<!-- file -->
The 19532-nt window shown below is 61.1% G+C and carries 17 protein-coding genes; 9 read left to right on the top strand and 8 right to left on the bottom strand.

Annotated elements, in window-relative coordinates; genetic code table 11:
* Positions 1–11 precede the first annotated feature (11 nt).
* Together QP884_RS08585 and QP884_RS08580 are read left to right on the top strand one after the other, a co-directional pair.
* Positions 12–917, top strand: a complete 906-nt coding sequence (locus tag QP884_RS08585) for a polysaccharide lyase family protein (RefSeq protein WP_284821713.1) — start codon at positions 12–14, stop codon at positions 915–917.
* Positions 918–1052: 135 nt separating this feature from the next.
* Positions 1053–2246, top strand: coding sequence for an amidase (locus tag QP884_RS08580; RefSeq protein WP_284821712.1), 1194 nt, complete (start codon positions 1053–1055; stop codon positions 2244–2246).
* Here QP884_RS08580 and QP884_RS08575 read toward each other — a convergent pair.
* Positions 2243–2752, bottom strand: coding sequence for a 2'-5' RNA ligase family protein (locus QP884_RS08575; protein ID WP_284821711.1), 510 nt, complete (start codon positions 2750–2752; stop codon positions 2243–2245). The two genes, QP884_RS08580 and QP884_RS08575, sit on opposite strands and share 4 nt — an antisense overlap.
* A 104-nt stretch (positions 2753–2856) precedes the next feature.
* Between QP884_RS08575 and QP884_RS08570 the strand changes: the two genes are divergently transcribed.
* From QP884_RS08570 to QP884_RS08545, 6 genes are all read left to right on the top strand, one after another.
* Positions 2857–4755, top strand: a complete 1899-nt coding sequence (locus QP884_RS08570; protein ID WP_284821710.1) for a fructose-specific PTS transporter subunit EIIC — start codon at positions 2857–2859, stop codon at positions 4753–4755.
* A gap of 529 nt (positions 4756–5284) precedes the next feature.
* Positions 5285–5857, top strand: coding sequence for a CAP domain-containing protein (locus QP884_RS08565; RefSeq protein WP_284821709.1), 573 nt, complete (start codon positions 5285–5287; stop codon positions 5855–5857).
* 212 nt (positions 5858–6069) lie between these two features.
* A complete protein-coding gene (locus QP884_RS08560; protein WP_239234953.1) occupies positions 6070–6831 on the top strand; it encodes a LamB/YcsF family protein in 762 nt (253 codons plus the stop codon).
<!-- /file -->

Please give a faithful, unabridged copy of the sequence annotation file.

The 19532-nt window shown below is 61.1% G+C and carries 17 protein-coding genes; 9 read left to right on the top strand and 8 right to left on the bottom strand.

Annotated elements, in window-relative coordinates; genetic code table 11:
* Positions 1–11 precede the first annotated feature (11 nt).
* Together QP884_RS08585 and QP884_RS08580 are read left to right on the top strand one after the other, a co-directional pair.
* Positions 12–917, top strand: a complete 906-nt coding sequence (locus tag QP884_RS08585) for a polysaccharide lyase family protein (RefSeq protein WP_284821713.1) — start codon at positions 12–14, stop codon at positions 915–917.
* Positions 918–1052: 135 nt separating this feature from the next.
* Positions 1053–2246, top strand: coding sequence for an amidase (locus tag QP884_RS08580; RefSeq protein WP_284821712.1), 1194 nt, complete (start codon positions 1053–1055; stop codon positions 2244–2246).
* Here QP884_RS08580 and QP884_RS08575 read toward each other — a convergent pair.
* Positions 2243–2752, bottom strand: coding sequence for a 2'-5' RNA ligase family protein (locus QP884_RS08575; protein ID WP_284821711.1), 510 nt, complete (start codon positions 2750–2752; stop codon positions 2243–2245). The two genes, QP884_RS08580 and QP884_RS08575, sit on opposite strands and share 4 nt — an antisense overlap.
* A 104-nt stretch (positions 2753–2856) precedes the next feature.
* Between QP884_RS08575 and QP884_RS08570 the strand changes: the two genes are divergently transcribed.
* From QP884_RS08570 to QP884_RS08545, 6 genes are all read left to right on the top strand, one after another.
* Positions 2857–4755, top strand: a complete 1899-nt coding sequence (locus QP884_RS08570; protein ID WP_284821710.1) for a fructose-specific PTS transporter subunit EIIC — start codon at positions 2857–2859, stop codon at positions 4753–4755.
* A gap of 529 nt (positions 4756–5284) precedes the next feature.
* Positions 5285–5857, top strand: coding sequence for a CAP domain-containing protein (locus QP884_RS08565; RefSeq protein WP_284821709.1), 573 nt, complete (start codon positions 5285–5287; stop codon positions 5855–5857).
* 212 nt (positions 5858–6069) lie between these two features.
* A complete protein-coding gene (locus QP884_RS08560; protein WP_239234953.1) occupies positions 6070–6831 on the top strand; it encodes a LamB/YcsF family protein in 762 nt (253 codons plus the stop codon).